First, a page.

Month in Review – February 2022

Monthly Review March 02, 2022


February 3: Bipartisan Ocean Shipping Overhaul Introduced in U.S. Senate – BNN Bloomberg

The first major update of U.S. international ocean-shipping laws in more than two decades was introduced in the Senate on February 3, a significant step toward passage after passing the House with bipartisan support in December.

Republican Senator John Thune of South Dakota and Democratic Senator Amy Klobuchar of Minnesota introduced the Ocean Shipping Reform Act Thursday, which they say will ease the problem of agricultural exports sitting at ports while ocean carriers return to Asia with empty containers.

“Congestion at ports and increased shipping costs pose unique challenges for U.S. exporters, who have seen the price of shipping containers increase four-fold in just two years. Meanwhile, ocean carriers have reported record profits,” Klobuchar said in a statement.

The House version of the bill, sponsored by California Democrat John Garamendi and North Dakota Republican Dusty Johnson, was approved by an overwhelming majority in December.

February 7: Price of Ship Fuel Surging, Poised to Eclipse All-Time High – American Shipper

It should come as no surprise: Just as you’re paying a lot more for gasoline at the pump, ship operators are paying a lot more for marine fuel. In fact, average marine fuel prices are rising even faster than landside fuel prices. They’re now just a few dollars shy of all-time highs, with a new record seemingly imminent.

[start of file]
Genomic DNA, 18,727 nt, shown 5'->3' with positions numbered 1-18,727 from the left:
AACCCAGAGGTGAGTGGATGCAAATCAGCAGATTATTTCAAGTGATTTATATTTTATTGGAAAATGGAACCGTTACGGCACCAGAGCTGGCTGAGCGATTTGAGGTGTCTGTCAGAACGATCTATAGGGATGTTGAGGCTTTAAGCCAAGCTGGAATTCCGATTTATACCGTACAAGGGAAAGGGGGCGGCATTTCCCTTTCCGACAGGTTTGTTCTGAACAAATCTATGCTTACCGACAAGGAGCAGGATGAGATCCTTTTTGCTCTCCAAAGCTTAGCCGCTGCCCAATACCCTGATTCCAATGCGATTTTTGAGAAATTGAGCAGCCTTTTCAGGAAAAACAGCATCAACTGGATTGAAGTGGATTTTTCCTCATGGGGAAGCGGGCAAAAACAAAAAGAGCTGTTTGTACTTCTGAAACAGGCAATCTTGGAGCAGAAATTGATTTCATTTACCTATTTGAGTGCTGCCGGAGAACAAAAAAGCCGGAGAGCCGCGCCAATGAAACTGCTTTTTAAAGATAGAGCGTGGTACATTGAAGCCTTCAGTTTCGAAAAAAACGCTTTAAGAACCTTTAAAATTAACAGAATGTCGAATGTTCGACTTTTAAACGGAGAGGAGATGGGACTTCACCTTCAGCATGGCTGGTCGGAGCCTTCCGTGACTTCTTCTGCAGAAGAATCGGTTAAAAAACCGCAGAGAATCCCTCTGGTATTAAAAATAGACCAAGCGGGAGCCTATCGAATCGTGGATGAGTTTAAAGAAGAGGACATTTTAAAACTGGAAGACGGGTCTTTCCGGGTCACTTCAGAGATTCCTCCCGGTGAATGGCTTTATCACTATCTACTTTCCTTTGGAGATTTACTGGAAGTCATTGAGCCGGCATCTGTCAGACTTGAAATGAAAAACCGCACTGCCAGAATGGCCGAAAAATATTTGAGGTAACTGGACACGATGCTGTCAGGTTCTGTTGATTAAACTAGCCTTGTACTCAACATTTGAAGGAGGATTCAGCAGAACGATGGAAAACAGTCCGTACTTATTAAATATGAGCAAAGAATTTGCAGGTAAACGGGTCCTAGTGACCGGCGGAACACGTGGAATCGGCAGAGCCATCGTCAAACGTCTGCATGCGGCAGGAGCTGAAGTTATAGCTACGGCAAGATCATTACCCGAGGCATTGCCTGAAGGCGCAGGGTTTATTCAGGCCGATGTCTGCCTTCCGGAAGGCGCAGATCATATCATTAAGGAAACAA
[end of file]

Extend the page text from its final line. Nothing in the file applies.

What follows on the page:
That’s bad news for shipowners, and to the extent fuel cost is passed on, bad news for cargo shippers, and, ultimately, those who buy imported goods.

The majority of cargo ships burn 0.5% sulfur fuel known as very low sulfur fuel oil (VLSFO). As of February 4, Ship & Bunker estimated that the average VLSFO price at the top 20 bunker ports had risen to $731.50 per ton, up 55% year on year. The national average gasoline price rose 40% over the same period, according to AAA.

February 9: Maersk Forfeits More Freight Forwarder Business to Pursue Long-Term Deals – American Shipper

Maersk executives on February 9 revealed new details on the carrier’s burgeoning long-term contract business.

Ocean carriers have traditionally split business down the middle: around half short-term spot deals, half long-term contracts. Maersk continues to separate itself from the pack, focusing on more long-term contracts of ever-longer durations.

The proportion of Maersk’s long-haul volumes covered by long-term contracts jumped from 50% in 2020 to 65% in 2021. This year, the share will rise to 70%.

On previous quarterly calls, A.P. Moller-Maersk CEO Soren Skou has referred to a rising share of multiyear contracts, for terms of up to three years. On Wednesday’s call, there was talk of contracts lasting up to a decade.

February 15: Vancouver Fraser Port Authority Gateway Infrastructure Fee 2022 (GIF2022) – Notice of Fee Implementation

The Vancouver Fraser Port Authority Board of Directors has approved proposed fee amendments that will take effect on May 1.